Hot weather and climate change--a mountain from a molehill?

We've had a heat wave in the Southwest, but are current temperatures extraordinary? Photo: Tom Tingle, AP, Heat distorted image, Sky Harbor Airport, AZ, June 28, 2013

CHICAGO, July 3, 2013 — On Sunday, Death Valley temperatures reached 129oF, a new June record high for the United States, according to the National Weather Service.

Temperatures at McCarran International Airport in Las Vegas reached 117oF, tying the previous record set in 1942 and 2005.

National Geographic, NBC News, and other media ran stories attributing the Southwest heat wave to human-caused global warming. But history shows that today’s temperatures are nothing extraordinary.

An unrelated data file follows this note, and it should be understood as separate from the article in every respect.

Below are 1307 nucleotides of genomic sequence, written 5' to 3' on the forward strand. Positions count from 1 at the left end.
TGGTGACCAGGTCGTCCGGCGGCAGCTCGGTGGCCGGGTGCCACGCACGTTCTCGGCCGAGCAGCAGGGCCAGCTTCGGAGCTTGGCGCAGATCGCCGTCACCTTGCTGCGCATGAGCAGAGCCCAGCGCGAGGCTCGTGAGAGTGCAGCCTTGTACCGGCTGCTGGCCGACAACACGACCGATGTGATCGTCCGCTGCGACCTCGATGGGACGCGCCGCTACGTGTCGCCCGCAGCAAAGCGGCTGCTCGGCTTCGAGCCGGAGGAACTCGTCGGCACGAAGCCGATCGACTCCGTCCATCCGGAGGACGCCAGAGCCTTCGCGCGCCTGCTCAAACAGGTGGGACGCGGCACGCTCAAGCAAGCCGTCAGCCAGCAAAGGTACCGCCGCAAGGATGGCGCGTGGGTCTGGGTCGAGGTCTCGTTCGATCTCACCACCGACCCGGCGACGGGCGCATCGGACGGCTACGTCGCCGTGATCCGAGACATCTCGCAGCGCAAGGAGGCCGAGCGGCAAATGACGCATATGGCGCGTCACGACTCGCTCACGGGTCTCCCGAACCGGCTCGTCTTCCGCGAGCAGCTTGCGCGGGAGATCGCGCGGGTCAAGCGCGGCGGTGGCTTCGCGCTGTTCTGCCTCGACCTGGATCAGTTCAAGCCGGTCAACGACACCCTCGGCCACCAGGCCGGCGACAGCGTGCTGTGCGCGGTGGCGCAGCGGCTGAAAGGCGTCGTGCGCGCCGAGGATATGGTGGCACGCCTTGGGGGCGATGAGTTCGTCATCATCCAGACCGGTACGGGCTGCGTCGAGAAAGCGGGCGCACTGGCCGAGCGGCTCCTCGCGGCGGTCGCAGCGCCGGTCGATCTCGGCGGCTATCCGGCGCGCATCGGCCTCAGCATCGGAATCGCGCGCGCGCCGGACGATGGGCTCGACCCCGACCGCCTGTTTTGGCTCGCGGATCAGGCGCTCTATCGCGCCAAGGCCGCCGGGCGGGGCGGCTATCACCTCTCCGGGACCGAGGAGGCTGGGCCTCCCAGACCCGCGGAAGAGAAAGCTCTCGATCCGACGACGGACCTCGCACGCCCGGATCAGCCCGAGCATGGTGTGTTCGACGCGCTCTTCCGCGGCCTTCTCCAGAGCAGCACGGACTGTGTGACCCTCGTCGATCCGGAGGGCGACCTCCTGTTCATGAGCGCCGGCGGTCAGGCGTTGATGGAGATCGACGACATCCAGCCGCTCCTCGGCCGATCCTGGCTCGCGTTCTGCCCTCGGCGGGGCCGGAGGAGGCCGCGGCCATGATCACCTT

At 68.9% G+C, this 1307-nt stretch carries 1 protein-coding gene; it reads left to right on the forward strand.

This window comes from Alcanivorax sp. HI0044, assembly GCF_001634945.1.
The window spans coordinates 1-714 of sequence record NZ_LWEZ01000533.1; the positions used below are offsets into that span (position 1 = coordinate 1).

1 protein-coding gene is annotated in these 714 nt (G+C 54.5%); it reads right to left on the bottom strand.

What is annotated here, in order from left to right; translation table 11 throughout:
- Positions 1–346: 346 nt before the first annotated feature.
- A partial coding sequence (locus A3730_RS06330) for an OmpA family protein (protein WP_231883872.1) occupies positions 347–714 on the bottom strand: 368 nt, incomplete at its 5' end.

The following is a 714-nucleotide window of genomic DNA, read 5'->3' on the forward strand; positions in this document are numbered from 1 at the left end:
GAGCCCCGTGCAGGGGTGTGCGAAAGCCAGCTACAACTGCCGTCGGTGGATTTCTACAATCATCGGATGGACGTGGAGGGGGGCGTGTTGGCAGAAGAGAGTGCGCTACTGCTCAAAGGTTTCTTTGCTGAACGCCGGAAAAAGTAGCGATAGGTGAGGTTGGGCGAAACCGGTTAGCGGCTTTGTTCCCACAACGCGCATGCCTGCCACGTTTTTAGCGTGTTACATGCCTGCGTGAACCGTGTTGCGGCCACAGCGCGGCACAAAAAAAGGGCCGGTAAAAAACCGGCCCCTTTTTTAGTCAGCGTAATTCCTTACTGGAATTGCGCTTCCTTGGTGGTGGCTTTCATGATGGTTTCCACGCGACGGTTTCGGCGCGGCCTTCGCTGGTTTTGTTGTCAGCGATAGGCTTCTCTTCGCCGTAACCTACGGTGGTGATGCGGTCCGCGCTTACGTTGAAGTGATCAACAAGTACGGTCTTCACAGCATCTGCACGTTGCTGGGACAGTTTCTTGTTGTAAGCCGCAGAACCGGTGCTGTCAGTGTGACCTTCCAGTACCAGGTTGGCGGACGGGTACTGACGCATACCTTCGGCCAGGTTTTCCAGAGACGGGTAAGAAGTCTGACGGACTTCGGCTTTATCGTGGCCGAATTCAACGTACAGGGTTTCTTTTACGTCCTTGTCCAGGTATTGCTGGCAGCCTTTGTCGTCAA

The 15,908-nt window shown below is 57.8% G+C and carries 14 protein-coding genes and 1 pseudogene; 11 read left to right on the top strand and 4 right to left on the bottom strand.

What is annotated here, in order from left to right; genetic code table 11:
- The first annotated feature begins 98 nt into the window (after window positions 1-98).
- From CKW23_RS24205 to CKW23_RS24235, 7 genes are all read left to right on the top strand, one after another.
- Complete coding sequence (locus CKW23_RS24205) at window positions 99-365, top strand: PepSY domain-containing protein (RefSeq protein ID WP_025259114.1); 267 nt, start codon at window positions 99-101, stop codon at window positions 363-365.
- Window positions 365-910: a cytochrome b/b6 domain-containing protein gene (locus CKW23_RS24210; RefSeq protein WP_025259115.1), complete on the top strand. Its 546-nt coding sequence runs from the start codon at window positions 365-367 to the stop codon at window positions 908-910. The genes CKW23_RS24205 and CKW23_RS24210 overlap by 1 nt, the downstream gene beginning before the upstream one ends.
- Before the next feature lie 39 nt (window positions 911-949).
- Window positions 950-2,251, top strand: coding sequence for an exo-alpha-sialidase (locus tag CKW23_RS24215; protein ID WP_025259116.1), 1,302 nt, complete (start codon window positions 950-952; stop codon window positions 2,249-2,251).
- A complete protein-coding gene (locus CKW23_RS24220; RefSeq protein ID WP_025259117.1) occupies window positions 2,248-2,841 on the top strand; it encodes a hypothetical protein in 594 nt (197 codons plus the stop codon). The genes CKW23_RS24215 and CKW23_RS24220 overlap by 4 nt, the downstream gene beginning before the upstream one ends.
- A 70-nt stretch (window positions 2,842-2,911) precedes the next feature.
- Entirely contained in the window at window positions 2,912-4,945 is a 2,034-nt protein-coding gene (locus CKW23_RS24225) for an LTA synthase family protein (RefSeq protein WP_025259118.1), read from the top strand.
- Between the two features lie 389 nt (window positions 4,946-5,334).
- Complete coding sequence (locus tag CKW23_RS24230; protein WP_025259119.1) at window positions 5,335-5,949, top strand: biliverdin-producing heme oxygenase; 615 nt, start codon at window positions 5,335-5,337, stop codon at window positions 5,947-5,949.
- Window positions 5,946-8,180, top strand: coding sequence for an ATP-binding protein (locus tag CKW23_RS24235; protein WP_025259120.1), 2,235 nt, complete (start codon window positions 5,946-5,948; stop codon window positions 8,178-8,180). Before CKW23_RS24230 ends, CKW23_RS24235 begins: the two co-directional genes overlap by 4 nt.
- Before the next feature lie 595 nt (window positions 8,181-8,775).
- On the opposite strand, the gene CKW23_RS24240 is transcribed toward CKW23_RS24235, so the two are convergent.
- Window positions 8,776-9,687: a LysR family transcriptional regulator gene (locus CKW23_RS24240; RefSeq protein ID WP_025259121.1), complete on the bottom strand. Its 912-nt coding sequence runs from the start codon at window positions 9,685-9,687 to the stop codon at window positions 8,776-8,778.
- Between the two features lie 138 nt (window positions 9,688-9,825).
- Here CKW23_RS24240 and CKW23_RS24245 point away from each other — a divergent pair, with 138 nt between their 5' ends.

The United States high temperature record was set in 1913, measured in Death Valley on July 10. Twenty-three of the 50 US state high temperature records date back to the decade of the 1930s. Seventy percent of state high records were set prior to 1970.

The alarm about climate change is all about one degree. According to the National Oceanic and Atmospheric Administration (NOAA), global surface temperatures have increased about 1.3oF (0.7oC) since 1880. Proponents of the theory of man-made warming claim that this is evidence that man-made greenhouse gases are raising global temperatures.

One degree over more than 130 years isn’t very much. In contrast, Chicago temperatures vary from about -5oF to 95oF, about 100 degrees, each year. When compared to this 100-degree annual swing, the rise in global temperatures since the 1800s is trivial.